&nbsp&nbsp&nbsp&nbsp&nbsp&nbsp&nbsp&nbsp&nbsp&nbsp&nbsp&nbsp&nbsp&nbsp and p.prod_id < :pid

-------------------------------------------------------------------------------
FINDINGS SECTION (1 finding)
-------------------------------------------------------------------------------
1- A potentially better execution plan was found for this statement.

-------------------------------------------------------------------------------
EXPLAIN PLANS SECTION
-------------------------------------------------------------------------------

1- Original With Adjusted Cost
------------------------------
Plan hash value: 2787970893


----------------------------------------------------------------
| Id&nbsp | Operation&nbsp&nbsp&nbsp&nbsp&nbsp&nbsp&nbsp&nbsp&nbsp&nbsp&nbsp&nbsp&nbsp&nbsp&nbsp&nbsp&nbsp&nbsp&nbsp&nbsp&nbsp&nbsp&nbsp&nbsp&nbsp&nbsp&nbsp&nbsp | Name&nbsp&nbsp&nbsp&nbsp&nbsp&nbsp&nbsp&nbsp&nbsp&nbsp |
----------------------------------------------------------------
| &nbsp 0 | SELECT STATEMENT&nbsp&nbsp&nbsp&nbsp&nbsp&nbsp&nbsp&nbsp&nbsp&nbsp&nbsp&nbsp&nbsp&nbsp&nbsp&nbsp&nbsp&nbsp&nbsp&nbsp&nbsp | &nbsp&nbsp&nbsp&nbsp&nbsp&nbsp&nbsp&nbsp&nbsp&nbsp&nbsp&nbsp&nbsp&nbsp |
| &nbsp 1 |&nbsp NESTED LOOPS&nbsp&nbsp&nbsp&nbsp&nbsp&nbsp&nbsp&nbsp&nbsp&nbsp&nbsp&nbsp&nbsp&nbsp&nbsp&nbsp&nbsp&nbsp&nbsp&nbsp&nbsp&nbsp&nbsp&nbsp |&nbsp&nbsp&nbsp&nbsp&nbsp&nbsp&nbsp&nbsp&nbsp&nbsp&nbsp&nbsp&nbsp&nbsp&nbsp |
| &nbsp 2 |&nbsp&nbsp NESTED LOOPS&nbsp&nbsp&nbsp&nbsp&nbsp&nbsp&nbsp&nbsp&nbsp&nbsp&nbsp&nbsp&nbsp&nbsp&nbsp&nbsp&nbsp&nbsp&nbsp&nbsp&nbsp&nbsp&nbsp |&nbsp&nbsp&nbsp&nbsp&nbsp&nbsp&nbsp&nbsp&nbsp&nbsp&nbsp&nbsp&nbsp&nbsp&nbsp |
| &nbsp 3 |&nbsp&nbsp&nbsp HASH JOIN&nbsp&nbsp&nbsp&nbsp&nbsp&nbsp&nbsp&nbsp&nbsp&nbsp&nbsp&nbsp&nbsp&nbsp&nbsp&nbsp&nbsp&nbsp&nbsp&nbsp&nbsp&nbsp&nbsp&nbsp&nbsp |&nbsp&nbsp&nbsp&nbsp&nbsp&nbsp&nbsp&nbsp&nbsp&nbsp&nbsp&nbsp&nbsp&nbsp&nbsp |
| &nbsp 4 |&nbsp&nbsp&nbsp&nbsp TABLE ACCESS BY INDEX ROWID&nbsp&nbsp&nbsp&nbsp&nbsp&nbsp | PRODUCTS&nbsp&nbsp&nbsp&nbsp&nbsp&nbsp |
| &nbsp 5 |&nbsp&nbsp&nbsp&nbsp&nbsp INDEX RANGE SCAN&nbsp&nbsp&nbsp&nbsp&nbsp&nbsp&nbsp&nbsp&nbsp&nbsp&nbsp&nbsp&nbsp&nbsp&nbsp&nbsp | PRODUCTS_PK&nbsp&nbsp&nbsp |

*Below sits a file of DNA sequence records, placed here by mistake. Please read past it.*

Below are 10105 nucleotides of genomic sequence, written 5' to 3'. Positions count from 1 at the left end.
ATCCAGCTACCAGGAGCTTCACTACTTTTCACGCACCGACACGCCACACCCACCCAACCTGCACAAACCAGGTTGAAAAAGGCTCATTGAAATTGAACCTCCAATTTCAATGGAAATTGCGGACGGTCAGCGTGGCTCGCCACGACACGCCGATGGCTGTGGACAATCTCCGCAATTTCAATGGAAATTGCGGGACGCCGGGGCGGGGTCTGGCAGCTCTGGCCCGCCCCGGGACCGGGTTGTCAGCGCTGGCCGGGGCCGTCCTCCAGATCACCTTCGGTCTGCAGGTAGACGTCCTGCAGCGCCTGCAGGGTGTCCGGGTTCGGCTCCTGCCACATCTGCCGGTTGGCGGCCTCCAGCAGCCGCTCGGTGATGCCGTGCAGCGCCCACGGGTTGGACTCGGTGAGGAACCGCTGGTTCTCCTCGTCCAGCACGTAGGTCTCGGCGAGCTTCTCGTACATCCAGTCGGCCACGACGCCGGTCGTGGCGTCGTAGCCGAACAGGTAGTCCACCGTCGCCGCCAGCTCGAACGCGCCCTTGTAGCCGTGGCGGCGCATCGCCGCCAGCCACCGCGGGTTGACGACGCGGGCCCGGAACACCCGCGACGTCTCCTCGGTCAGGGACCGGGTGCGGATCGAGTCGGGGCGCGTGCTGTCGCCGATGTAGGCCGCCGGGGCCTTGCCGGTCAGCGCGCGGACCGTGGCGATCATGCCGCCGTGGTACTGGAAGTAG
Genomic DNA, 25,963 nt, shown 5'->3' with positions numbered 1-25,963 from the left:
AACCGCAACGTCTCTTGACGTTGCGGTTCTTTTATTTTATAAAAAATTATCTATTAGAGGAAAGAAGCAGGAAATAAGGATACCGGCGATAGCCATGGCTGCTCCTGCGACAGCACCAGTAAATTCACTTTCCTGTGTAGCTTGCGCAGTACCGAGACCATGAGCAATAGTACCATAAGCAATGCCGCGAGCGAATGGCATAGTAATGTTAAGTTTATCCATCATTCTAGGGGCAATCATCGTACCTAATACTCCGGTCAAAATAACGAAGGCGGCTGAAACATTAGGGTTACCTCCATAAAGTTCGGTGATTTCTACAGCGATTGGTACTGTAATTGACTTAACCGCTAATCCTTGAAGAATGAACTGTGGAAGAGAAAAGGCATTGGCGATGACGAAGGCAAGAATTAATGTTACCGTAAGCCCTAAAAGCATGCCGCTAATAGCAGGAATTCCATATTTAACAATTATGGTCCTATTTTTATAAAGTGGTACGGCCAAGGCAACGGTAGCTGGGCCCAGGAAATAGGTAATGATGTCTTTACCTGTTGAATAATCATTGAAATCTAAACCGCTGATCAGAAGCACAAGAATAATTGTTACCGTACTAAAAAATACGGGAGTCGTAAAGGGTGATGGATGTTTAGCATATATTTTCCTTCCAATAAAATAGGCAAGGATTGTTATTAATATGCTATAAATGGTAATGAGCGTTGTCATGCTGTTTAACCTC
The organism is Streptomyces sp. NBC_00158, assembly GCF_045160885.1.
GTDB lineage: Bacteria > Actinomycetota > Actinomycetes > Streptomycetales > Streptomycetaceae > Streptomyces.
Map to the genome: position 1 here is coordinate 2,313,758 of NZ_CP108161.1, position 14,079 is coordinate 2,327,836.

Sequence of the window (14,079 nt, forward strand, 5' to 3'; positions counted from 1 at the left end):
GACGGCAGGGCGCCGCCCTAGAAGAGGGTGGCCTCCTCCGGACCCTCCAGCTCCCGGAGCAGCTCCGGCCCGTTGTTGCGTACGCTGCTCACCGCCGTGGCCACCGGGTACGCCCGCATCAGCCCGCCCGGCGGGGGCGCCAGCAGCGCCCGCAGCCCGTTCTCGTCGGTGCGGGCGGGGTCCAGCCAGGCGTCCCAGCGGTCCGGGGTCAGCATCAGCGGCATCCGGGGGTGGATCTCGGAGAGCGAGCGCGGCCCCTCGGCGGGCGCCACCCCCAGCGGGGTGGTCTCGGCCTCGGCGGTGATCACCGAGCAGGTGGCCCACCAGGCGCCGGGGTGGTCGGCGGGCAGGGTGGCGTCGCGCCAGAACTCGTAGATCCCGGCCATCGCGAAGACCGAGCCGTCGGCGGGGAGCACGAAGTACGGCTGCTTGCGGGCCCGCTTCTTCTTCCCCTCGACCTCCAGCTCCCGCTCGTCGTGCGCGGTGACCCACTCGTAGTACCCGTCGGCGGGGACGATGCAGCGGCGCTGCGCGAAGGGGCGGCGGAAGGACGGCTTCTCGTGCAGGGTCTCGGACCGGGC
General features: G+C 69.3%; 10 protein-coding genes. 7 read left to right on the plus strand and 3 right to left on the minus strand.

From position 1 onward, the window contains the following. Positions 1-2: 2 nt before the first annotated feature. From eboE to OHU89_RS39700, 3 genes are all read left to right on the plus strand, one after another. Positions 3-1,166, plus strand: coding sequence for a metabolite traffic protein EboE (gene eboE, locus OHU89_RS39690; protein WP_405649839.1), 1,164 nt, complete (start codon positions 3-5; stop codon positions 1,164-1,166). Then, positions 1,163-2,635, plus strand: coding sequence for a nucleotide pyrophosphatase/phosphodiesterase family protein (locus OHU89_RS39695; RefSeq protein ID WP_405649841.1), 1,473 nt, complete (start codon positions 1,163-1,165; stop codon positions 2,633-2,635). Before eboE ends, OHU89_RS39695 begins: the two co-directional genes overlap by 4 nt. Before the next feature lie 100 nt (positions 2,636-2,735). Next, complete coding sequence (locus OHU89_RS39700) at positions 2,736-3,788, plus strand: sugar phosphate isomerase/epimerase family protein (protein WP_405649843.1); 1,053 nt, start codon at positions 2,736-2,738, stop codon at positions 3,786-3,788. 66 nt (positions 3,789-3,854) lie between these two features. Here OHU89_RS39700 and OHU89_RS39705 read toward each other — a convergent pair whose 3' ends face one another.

| &nbsp 6 |&nbsp&nbsp&nbsp&nbsp PARTITION RANGE ALL&nbsp&nbsp&nbsp&nbsp&nbsp&nbsp&nbsp&nbsp&nbsp&nbsp&nbsp&nbsp&nbsp&nbsp |&nbsp&nbsp&nbsp&nbsp&nbsp&nbsp&nbsp&nbsp&nbsp&nbsp&nbsp&nbsp&nbsp&nbsp&nbsp |
| &nbsp 7 |&nbsp&nbsp&nbsp&nbsp&nbsp TABLE ACCESS BY LOCAL INDEX ROWID| SALES&nbsp&nbsp&nbsp&nbsp&nbsp&nbsp&nbsp&nbsp&nbsp |
| &nbsp 8 |&nbsp&nbsp&nbsp&nbsp&nbsp&nbsp BITMAP CONVERSION TO ROWIDS&nbsp&nbsp&nbsp&nbsp |&nbsp&nbsp&nbsp&nbsp&nbsp&nbsp&nbsp&nbsp&nbsp&nbsp&nbsp&nbsp&nbsp&nbsp&nbsp |
| &nbsp 9 |&nbsp&nbsp&nbsp&nbsp&nbsp&nbsp&nbsp BITMAP INDEX RANGE SCAN&nbsp&nbsp&nbsp&nbsp&nbsp&nbsp&nbsp | SALES_PROD_BIX |
|&nbsp 10 |&nbsp&nbsp&nbsp INDEX UNIQUE SCAN&nbsp&nbsp&nbsp&nbsp&nbsp&nbsp&nbsp&nbsp&nbsp&nbsp&nbsp&nbsp&nbsp&nbsp&nbsp&nbsp&nbsp | TIME_PK&nbsp&nbsp&nbsp&nbsp&nbsp&nbsp&nbsp |
|&nbsp 11 |&nbsp&nbsp TABLE ACCESS BY INDEX ROWID&nbsp&nbsp&nbsp&nbsp&nbsp&nbsp&nbsp&nbsp | TIMES&nbsp&nbsp&nbsp&nbsp&nbsp&nbsp&nbsp&nbsp&nbsp |
----------------------------------------------------------------

2- Original With Adjusted Cost
------------------------------
Plan hash value: 2787970893


----------------------------------------------------------------
| Id&nbsp | Operation&nbsp&nbsp&nbsp&nbsp&nbsp&nbsp&nbsp&nbsp&nbsp&nbsp&nbsp&nbsp&nbsp&nbsp&nbsp&nbsp&nbsp&nbsp&nbsp&nbsp&nbsp&nbsp&nbsp&nbsp&nbsp&nbsp&nbsp&nbsp | Name&nbsp&nbsp&nbsp&nbsp&nbsp&nbsp&nbsp&nbsp&nbsp&nbsp |
----------------------------------------------------------------